Top 3 Tuesday: Pieces of advice for ‘Top Caregivers’


Welcome to the nineteenth day of the National Health Blog Post Month Challenge hosted by WEGO Health.   Every day during the month of November I will be writing a new blog post related to health and living with a chronic illness based on given prompts provided by WEGO Health.

Today’s prompt reads:

Top Three Tuesday: Give three pieces of advice that you would give to a caregiver.

Caregivers are such an aspect of the lives of patients with a chronic illness.  Caregivers fight for us; advocate when needed; care when we are unable to care for ourselves and give us a lot of support through the bad times, when hope seems impossible.  And as they are such an important part of our lives whether they be a parent, a child, a spouse and so on, they too deserve to have plenty of support and advice offered to them when it is necessary.

Caregivers are like superheroes! Working and taking care of those suffering with illness!
Caregivers are like superheroes! Working and taking care of those suffering with illness!

As a chronically ill patient, the top three pieces of advice that I would give to caregivers would be the following:

  1. Try to understand the patient and their situation, whatever that may be.  It is true that it is very difficult to understand the predicament someone is going through, unless you have been through that situation yourself, and this especially applies to the experience of chronic illness.  However, if you are caring for someone with a chronic illness, and particularly those like mine which can cause unusual and unexplained symptoms, listen to what it is like for them and try to understand how frightening it must be for them to go through.  Learn about any possible triggers that can cause symptoms and help them through when they occur by holding their hand or speaking words of encouragement; whatever works for them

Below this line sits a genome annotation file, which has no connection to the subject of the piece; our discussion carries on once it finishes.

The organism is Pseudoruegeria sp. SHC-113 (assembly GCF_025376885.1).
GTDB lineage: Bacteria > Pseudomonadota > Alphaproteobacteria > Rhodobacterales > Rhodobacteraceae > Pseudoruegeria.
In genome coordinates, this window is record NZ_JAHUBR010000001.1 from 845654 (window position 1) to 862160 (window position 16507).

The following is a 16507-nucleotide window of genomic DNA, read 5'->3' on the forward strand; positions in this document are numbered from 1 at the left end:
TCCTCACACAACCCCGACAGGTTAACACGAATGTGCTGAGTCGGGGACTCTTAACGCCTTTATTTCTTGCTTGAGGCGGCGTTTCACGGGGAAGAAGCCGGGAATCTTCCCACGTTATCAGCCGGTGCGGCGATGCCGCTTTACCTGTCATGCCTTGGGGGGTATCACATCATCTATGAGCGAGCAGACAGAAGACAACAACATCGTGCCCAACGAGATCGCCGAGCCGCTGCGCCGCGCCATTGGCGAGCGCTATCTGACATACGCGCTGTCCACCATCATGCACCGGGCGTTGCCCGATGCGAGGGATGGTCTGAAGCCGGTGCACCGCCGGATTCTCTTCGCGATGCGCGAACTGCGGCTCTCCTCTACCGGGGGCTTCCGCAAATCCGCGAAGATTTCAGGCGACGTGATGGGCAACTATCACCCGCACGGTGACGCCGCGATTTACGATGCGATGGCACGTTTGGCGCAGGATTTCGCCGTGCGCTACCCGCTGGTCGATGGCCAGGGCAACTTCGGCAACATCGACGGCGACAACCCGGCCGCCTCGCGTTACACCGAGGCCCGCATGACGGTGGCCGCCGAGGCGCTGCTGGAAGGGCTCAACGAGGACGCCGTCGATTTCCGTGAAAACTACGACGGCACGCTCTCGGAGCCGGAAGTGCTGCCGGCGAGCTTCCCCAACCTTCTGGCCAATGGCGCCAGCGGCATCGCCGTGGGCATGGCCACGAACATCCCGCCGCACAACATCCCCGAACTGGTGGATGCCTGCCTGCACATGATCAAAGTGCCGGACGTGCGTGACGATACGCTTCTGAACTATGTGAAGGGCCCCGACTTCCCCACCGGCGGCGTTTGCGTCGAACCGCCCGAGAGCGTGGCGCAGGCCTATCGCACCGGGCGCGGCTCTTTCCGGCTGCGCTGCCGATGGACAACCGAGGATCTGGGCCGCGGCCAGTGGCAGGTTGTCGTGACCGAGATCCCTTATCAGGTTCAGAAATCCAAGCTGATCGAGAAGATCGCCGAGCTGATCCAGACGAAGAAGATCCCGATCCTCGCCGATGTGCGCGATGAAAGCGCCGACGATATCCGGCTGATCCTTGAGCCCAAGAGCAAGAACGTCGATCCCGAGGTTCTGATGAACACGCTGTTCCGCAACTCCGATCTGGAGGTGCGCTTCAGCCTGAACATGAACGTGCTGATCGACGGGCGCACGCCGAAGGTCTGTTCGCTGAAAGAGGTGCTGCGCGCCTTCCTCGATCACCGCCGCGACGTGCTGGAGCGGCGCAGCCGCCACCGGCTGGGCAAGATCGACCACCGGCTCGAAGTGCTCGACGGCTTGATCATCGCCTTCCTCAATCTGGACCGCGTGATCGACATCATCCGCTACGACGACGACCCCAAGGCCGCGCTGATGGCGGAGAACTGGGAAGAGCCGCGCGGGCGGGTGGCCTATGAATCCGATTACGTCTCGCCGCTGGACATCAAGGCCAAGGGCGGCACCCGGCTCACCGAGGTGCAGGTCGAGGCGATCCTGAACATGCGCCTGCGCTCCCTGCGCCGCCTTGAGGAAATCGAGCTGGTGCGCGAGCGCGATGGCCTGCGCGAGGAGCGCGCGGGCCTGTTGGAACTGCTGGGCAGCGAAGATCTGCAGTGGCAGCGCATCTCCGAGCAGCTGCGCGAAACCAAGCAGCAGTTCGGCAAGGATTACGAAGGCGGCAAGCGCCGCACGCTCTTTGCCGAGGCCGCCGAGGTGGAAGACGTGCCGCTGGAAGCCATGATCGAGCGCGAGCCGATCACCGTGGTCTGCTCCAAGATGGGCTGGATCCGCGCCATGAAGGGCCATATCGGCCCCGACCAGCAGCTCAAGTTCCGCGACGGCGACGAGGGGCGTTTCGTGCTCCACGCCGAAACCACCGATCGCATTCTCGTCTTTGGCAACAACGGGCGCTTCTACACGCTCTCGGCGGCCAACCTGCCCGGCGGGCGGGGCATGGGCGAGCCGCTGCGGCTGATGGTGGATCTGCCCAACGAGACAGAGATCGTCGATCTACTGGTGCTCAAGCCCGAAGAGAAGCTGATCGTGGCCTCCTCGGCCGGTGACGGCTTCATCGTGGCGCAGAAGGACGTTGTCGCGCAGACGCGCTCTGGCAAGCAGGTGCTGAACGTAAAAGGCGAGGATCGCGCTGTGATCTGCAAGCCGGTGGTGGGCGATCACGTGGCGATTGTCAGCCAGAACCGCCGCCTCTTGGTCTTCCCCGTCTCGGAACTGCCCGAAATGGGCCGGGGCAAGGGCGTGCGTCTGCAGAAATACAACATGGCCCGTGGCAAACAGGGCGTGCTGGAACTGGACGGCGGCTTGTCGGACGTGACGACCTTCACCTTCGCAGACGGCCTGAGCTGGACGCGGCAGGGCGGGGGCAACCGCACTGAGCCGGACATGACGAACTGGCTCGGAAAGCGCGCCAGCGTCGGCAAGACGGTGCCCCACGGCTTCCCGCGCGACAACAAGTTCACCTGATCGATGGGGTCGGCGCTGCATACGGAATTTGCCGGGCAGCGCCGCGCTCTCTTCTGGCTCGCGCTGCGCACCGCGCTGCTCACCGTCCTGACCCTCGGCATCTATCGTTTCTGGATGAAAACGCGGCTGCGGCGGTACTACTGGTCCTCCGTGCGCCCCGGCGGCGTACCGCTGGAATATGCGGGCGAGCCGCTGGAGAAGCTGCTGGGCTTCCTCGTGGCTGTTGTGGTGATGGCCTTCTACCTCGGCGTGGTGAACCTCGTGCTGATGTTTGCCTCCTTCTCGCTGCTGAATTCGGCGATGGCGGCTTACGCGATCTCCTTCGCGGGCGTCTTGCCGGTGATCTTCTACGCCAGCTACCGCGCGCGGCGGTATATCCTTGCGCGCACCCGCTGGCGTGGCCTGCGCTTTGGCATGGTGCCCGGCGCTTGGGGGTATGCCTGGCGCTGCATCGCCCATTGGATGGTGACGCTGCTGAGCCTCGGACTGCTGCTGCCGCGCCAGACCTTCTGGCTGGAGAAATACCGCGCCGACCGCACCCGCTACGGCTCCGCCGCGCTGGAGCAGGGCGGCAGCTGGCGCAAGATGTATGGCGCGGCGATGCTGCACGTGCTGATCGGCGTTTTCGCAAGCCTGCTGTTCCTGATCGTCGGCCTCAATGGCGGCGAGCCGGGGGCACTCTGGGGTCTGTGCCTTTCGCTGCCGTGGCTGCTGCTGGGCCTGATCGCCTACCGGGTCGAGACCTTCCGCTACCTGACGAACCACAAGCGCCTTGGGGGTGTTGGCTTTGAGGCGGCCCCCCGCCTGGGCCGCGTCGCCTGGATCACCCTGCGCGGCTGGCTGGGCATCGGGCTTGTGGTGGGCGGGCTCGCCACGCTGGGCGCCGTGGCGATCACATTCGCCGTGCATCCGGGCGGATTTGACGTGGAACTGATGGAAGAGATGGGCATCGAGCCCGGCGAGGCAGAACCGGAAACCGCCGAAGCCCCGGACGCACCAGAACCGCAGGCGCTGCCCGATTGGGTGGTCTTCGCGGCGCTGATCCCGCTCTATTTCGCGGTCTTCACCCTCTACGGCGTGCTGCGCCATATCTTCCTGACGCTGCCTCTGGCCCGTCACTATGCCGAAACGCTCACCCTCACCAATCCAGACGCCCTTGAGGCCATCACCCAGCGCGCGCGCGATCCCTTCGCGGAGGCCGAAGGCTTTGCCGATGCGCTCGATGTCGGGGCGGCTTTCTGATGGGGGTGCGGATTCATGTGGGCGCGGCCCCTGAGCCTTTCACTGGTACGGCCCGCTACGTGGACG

2. To listen, be supportive and sympathetic.  This is incredibly important after the initial diagnosis; the patient will be scared and incredibly anxious about what the future will hold – not knowing if the condition will become worse and so on.  In this case show that you still love the person despite everything.  Also, never assume you know what the person is feeling or experiencing on a daily basis.  If  they say they are feeling very dizzy, and finding it incredibly difficult and so cannot go out – then BELIEVE them!  Give the person a cuddle – or go out and buy them a treat to put a smile on their face.  They’ll be very appreciative of it – I know I did when a very dear friend gave me a beautiful bunch of flowers; or when another friend sent me a beautiful butterfly brooch as she knew how much I loved them and wanted to do something nice for me when I was going through a difficult time.
  3. Be understanding and patient.   it can be very difficult to plan ahead of time; to plan days out and other activities as the patient will not know how they will feel as that particular moment of time.  Trips might have to be postponed or cancelled at short notice.  This can be very frustrating for not only the patient but also the caregiver.  In these instances it can also be important for carers’ to be practical and inventive, perhaps thinking of other activities that the patient can take part inside the house – this could be time spent playing board games, or a cinema afternoon playing favourite movies with popcorn and wrapping up with a quilt or blanket.  Or perhaps one of my favourite hobbies – making cards!
If you are a caregiver - then take time for yourself; get your hair done, or find a new pastime or hobby.  Love yourself!
If you are a caregiver – then take time for yourself; get your hair done, or find a new pastime or hobby. Love yourself!

But perhaps the most important advice that any caregiver should be given is to take time out for themselves; such as taking up a hobby that takes them out of the house.  It is important that carers do this to prevent them burning out and as a result become unwell themselves, and to generally be able to provide the care that the patient needs.  Also, in my opinion any caregiver deserves a treat and time out for themselves as they definitely work hard in caring for others’ needs.

As ever, please feel free to leave any comments or suggestions below!  Are there any other tips that you would share with your caregiver?  Comment below…

Congratulations if you said that the incorrect statement from yesterday’s post was Number 2 – “Spastic Paraparesis only affects my legs” was the incorrect answer.   You are correct!  I find that my arms are also affected with them feeling stiff and weak some of the time, although not as badly as my legs.

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